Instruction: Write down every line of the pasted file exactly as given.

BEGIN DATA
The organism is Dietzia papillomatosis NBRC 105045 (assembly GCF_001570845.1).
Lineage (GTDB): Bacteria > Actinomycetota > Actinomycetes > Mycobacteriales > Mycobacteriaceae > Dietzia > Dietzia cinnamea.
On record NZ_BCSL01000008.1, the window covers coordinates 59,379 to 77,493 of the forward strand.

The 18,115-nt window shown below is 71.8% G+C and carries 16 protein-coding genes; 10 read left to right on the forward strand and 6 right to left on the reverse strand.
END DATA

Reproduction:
The organism is Dietzia papillomatosis NBRC 105045 (assembly GCF_001570845.1).
Lineage (GTDB): Bacteria > Actinomycetota > Actinomycetes > Mycobacteriales > Mycobacteriaceae > Dietzia > Dietzia cinnamea.
On record NZ_BCSL01000008.1, the window covers coordinates 59,379 to 77,493 of the forward strand.

The 18,115-nt window shown below is 71.8% G+C and carries 16 protein-coding genes; 10 read left to right on the forward strand and 6 right to left on the reverse strand.